Dr. Samuel married Agnes Humes, of Lancaster. They had sons and daughters. The doctor died in Washington, where his family now resides. One of his sons, a prominent army officer, died young of yellow fever in Havana.

Horatio was an officer in the navy, and died young.

Sarah Jane married Dr. Harris, of Bellefonte, Pa., and after his death married Mr. Yardly, a prominent merchant of Cincinnati. He lived but a few years. She lived several years a widow, and died in 1881, and is buried in the family burying-ground, Pequea Valley, Lancaster Co.

Dr. John Houston was a man of mark and belonged to a fighting family. He was born in Salisbury township, in this county, in 1742. His father sent him to Edinburgh, Scotland, to be educated for the ministry. Not liking that profession he chose that of medicine. On the 6th day of May, 1773, he married Susanna Wright, daughter of John Wright, Jr., who owned the ferry and lived on the west side of the river at Wrightsville. In 1775, when hostilities broke out between England and America, he was appointed a surgeon in the Continental army, and remained in it for seven years. After the war he removed with his family to York borough, where he practiced medicine. A few years thereafter he removed to Columbia. Governor Mifflin appointed him one of the justices of the peace for this district about the year 1793 or 1794, an office which he held until his death, June 9, 1809. He was an accomplished gentleman, and was considered in his time the best educated and read physician in the county. His widow died in August, 1829. The doctor had three brothers in the Revolutionary army, viz.: James was killed at Paoli; William married a sister of Dr. Watson, late of Donegal. He was taken prisoner on Long Island by the British. There was another brother killed in the Revolutionary army. The doctor left a large family. Dr. William F. Houston, Robert Houston, Samuel N. Houston, Mrs. Mifflin, and the Misses Houston were his children.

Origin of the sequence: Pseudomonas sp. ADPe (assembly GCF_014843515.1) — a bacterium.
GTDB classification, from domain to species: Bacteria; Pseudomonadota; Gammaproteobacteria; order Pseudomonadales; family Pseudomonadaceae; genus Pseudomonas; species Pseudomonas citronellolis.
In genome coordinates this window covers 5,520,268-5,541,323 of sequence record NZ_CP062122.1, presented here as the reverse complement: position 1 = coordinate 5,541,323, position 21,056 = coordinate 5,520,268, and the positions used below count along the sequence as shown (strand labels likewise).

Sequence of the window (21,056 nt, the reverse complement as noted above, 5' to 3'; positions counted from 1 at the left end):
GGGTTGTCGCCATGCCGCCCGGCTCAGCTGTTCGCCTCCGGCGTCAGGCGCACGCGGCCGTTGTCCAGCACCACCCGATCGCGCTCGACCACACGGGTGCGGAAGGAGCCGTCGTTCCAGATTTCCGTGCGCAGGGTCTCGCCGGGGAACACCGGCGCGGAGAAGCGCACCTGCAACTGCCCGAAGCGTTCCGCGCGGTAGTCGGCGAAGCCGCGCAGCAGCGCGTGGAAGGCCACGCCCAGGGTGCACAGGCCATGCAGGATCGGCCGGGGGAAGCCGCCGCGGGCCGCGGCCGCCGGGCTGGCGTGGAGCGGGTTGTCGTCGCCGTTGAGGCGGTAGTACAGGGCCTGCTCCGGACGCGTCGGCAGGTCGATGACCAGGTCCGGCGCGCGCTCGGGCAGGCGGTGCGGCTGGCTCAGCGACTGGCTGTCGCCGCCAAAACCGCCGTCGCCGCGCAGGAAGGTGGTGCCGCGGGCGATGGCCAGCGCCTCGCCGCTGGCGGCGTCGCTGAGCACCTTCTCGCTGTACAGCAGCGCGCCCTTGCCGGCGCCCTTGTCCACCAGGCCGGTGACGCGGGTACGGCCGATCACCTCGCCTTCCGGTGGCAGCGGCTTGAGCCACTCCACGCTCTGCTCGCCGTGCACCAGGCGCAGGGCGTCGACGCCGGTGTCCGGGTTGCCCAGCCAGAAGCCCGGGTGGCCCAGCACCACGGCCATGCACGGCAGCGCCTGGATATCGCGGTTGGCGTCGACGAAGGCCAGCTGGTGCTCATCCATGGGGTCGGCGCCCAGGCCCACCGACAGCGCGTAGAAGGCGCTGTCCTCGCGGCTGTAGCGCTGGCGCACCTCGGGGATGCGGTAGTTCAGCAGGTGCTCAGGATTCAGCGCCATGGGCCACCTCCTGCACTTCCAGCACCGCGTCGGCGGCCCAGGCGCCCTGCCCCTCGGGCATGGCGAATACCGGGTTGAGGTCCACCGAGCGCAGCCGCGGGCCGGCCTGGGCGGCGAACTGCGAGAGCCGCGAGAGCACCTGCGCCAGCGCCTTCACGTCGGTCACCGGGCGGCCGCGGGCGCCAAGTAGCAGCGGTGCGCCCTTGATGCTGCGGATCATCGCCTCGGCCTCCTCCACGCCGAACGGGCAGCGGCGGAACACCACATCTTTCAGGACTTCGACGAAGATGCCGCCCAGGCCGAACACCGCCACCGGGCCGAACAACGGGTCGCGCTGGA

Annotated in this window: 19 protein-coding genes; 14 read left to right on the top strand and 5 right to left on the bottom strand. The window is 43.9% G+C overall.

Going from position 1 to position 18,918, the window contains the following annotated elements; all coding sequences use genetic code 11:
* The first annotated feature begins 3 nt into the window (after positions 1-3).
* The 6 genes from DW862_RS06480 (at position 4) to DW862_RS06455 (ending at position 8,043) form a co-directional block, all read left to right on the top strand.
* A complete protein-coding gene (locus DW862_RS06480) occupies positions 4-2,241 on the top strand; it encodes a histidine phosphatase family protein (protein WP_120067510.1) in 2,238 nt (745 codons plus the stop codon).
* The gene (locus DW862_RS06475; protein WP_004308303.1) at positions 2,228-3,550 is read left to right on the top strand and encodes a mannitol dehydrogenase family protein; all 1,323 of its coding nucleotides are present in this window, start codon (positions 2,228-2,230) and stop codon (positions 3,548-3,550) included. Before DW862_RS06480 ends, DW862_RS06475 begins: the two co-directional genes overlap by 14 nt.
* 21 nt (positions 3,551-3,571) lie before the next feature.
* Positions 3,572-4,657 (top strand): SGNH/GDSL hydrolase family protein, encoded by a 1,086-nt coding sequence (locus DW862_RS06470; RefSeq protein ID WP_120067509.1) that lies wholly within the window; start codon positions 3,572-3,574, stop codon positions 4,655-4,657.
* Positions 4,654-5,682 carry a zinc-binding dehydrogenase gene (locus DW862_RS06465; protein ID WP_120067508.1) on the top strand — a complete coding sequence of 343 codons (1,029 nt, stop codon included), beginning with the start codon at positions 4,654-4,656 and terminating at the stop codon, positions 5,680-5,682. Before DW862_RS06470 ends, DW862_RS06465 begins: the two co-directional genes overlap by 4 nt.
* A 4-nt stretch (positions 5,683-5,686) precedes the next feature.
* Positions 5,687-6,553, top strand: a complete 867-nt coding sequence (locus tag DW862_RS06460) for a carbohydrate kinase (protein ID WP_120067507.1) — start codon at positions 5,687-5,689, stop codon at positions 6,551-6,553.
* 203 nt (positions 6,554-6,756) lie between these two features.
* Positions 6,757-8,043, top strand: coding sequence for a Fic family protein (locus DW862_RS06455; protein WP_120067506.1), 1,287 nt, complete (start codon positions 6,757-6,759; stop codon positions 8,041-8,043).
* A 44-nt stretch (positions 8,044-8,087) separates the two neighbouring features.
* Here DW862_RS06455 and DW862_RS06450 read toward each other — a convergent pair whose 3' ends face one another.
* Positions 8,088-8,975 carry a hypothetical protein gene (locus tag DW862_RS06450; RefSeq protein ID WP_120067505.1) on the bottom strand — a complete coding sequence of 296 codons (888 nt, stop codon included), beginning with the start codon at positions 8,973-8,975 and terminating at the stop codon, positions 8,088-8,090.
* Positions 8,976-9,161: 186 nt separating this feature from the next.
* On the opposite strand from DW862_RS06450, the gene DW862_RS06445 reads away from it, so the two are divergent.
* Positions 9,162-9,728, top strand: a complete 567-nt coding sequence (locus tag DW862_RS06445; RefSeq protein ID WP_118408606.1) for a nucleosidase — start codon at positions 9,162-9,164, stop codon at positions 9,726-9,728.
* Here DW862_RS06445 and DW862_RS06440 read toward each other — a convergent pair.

Dr. William F. Houston, son of above, practiced medicine in Columbia, kept a drug-store, and published a newspaper. In 1826 he abandoned a large practice and entered the ministry. It was, however, the spoiling of a good doctor to make a poor preacher.

Family historyEdit



JOHN HOUSTON'S WILL John Houston, August the tenth one thousand seven hundred and sixty nine I being in my ordinary health. Thanks be to God for it. And all his Mercies to me, but considering here I have no abiding or certain time of abiding known by me, but must die, And so as for settling my Worldly affairs, I do it in the manner after ward mentioned

First I allow all my just-debts and funeral charges to be payed by my Executors

2nd I leave to my beloved wife Martha, the place I now live on, until my son William comes of age for to work for the most advantage she can with six horses or mares six cows and twenty head of sheep with all the hogs & all utensils belongin g to me for the carrying on the farming Business and my Negro Friday for to help him to work. For this benefit she must pay to my Executors .one hundred & twenty pounds every year until the expiration of the above time, and keep four children clear of charges for boarding schooling for the above time, and they must work for the said time. To Wit, William, Ann, Thomas & Samuel. 3rd I leave to my son John two hundred pounds to be payed him in two yearly payments after my debts are all payed off.